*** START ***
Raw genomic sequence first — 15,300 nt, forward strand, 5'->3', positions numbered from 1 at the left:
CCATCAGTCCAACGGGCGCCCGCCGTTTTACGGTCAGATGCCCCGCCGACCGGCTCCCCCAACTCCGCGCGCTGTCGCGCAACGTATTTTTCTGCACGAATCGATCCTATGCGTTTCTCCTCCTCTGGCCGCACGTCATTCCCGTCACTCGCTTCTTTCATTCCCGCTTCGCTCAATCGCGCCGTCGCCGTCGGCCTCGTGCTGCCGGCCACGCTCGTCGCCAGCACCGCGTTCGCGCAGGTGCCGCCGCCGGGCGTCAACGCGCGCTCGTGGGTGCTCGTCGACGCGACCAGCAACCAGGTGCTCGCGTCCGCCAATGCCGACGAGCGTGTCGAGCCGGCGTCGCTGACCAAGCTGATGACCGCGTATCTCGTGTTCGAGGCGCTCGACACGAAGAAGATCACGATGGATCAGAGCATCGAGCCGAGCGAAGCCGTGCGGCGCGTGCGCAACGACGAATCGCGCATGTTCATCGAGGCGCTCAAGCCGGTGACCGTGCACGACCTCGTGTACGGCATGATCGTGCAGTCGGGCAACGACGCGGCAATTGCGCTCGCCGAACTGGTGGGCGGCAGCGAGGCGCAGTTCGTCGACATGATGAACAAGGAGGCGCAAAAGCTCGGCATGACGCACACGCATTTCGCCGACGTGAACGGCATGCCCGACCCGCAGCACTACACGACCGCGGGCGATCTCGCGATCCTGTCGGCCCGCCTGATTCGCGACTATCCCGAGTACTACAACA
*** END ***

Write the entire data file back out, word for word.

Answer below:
Raw genomic sequence first — 15,300 nt, forward strand, 5'->3', positions numbered from 1 at the left:
CCATCAGTCCAACGGGCGCCCGCCGTTTTACGGTCAGATGCCCCGCCGACCGGCTCCCCCAACTCCGCGCGCTGTCGCGCAACGTATTTTTCTGCACGAATCGATCCTATGCGTTTCTCCTCCTCTGGCCGCACGTCATTCCCGTCACTCGCTTCTTTCATTCCCGCTTCGCTCAATCGCGCCGTCGCCGTCGGCCTCGTGCTGCCGGCCACGCTCGTCGCCAGCACCGCGTTCGCGCAGGTGCCGCCGCCGGGCGTCAACGCGCGCTCGTGGGTGCTCGTCGACGCGACCAGCAACCAGGTGCTCGCGTCCGCCAATGCCGACGAGCGTGTCGAGCCGGCGTCGCTGACCAAGCTGATGACCGCGTATCTCGTGTTCGAGGCGCTCGACACGAAGAAGATCACGATGGATCAGAGCATCGAGCCGAGCGAAGCCGTGCGGCGCGTGCGCAACGACGAATCGCGCATGTTCATCGAGGCGCTCAAGCCGGTGACCGTGCACGACCTCGTGTACGGCATGATCGTGCAGTCGGGCAACGACGCGGCAATTGCGCTCGCCGAACTGGTGGGCGGCAGCGAGGCGCAGTTCGTCGACATGATGAACAAGGAGGCGCAAAAGCTCGGCATGACGCACACGCATTTCGCCGACGTGAACGGCATGCCCGACCCGCAGCACTACACGACCGCGGGCGATCTCGCGATCCTGTCGGCCCGCCTGATTCGCGACTATCCCGAGTACTACAACA